I think It's nice to be able to have access to a TON of knowledge. But putting in the work and finishing it by yourself is what gives you the absolute satisfaction.
I try not to do a complete copy of any bodies exact work and do my own spin off of things. Sometimes when I see something that looks really cool gives me an idea of prop that is totally different. If it wasn't for the net and finding all of you Haunters out there, I probably wouldn't have gone as far as I have gone now. I would be just doing things inside the house like I used to. After visiting Pumpkinrot's blog for the first time (which was many years ago), I built my first scarecrow. Then seeing other Haunters showing up and showing off their haunts just kept pushing me further. I owe it to all of you for making me the Haunter that I am today.



Sara said...

J has a great point. I wanted to touch on it but didn't know how to articulate it in my own comment. The Barn Haunt or fill in the blank awesome haunt/creation wouldn't be what it was without the internet, maybe...The inspiration and sharing that goes on (sharing definitely not stealing I mean) on the Internet through websites like yours, Rot, and other people's is what can give that creation that extra special-ness. Maybe a hobby of somebody's would wither and die away nowadays if the creativity shared on the Internet (not the Internet itself) wasn't accessible. The Internet definitely allows a gigantic sharing of creativity like nothing in our world ever has before. For that, I am very greatful for.

Then to touch on your point, Rot, using the landscaper doing everything for us analogy. I have zero ounce of a green thumb, I kill all plants. Yes it would be 100% more satisfying for me to work hard and plant a garden and beautify our home landscape on my own but that doesn't mean I'd 100% *enjoy* it more because of that satisfaction. Sometimes hard work takes away from the enjoyment. It would in my case if landscaping were the issue. I'd love to stand outside and admire my hard work but I think I'd equally love to admire someone else's hard work,too. In this instance.

Ok I'm done for now, sorry for going down a possible rabbit hole with my comment!!

Her Strange Kind said...

I do miss having to hunt for things at times, and I miss card catalogues and browsing the shelves at the library for something to interest me, something I rarely do these days. I feel like everything is surface-level knowledge now...you just skim for what you are looking for. I do appreciate that access to the internet can bring such a wealth of information to you anywhere you are, whether you are in a large city or the middle of nowhere. I also like being able to find those with similar interests so easily, and learning new skills for free is wonderful.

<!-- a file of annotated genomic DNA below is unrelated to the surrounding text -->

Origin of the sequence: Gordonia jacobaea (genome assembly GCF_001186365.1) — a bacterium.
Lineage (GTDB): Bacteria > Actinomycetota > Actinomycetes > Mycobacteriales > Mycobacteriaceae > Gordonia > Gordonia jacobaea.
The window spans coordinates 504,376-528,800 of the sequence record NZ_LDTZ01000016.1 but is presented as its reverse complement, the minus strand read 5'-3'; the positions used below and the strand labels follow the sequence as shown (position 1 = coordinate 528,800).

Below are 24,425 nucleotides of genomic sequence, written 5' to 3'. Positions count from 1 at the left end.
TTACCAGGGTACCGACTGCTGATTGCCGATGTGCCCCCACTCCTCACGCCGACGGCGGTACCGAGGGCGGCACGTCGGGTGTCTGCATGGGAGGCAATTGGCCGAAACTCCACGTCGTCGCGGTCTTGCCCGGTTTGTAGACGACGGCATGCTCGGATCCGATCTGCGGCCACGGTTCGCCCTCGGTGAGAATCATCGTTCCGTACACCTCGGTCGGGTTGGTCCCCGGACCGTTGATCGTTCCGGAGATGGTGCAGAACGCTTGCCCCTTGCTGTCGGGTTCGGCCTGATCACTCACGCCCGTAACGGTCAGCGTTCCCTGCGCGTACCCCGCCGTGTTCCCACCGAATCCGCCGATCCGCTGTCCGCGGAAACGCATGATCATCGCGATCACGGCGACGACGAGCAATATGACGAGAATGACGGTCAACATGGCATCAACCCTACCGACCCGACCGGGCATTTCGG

Willow Cove said...

I agree with Sara and Rot, What if I won the lotto and bought every comic in a series I always desired? We live in interesting times! I remember as a kid riding my bike to the 7-Eleven to get a money order to send in with a SASE to Fangoria about mask making.The waiting, and finally the reward when the mail arrives. That's what I miss. Now there is package tracking and devlivery confirmation.
Good topic, guys!

Autumnleaf said...

It's mind boggling to consider that millennials have for the most part never known a world without the internet. We never had computers or cell phones in High school! I met my first computer at University and believe me it was pretty archaic as far as computers go. BUT...I love the internet. To have that much knowledge at your fingertips is a miracle. That being said I will NEVER part with my books either. They represent a source of knowledge that a computer cannot. You have to work a little for it! A lot of us are in a unique position of standing on the cusp of a card index and a computer screen. How this 'instant gratification' will affect the next generation remains to be seen. And it's not just the internet. The delivery times on items has been sped up beyond my imagination.
Lol..I've always wondered what would happen if a solar flair knocked out everything electronic. We might actually have to do simple arithmatic -and God forbid, crack open a book. Great topic Rot!!

Pumpkin5 said...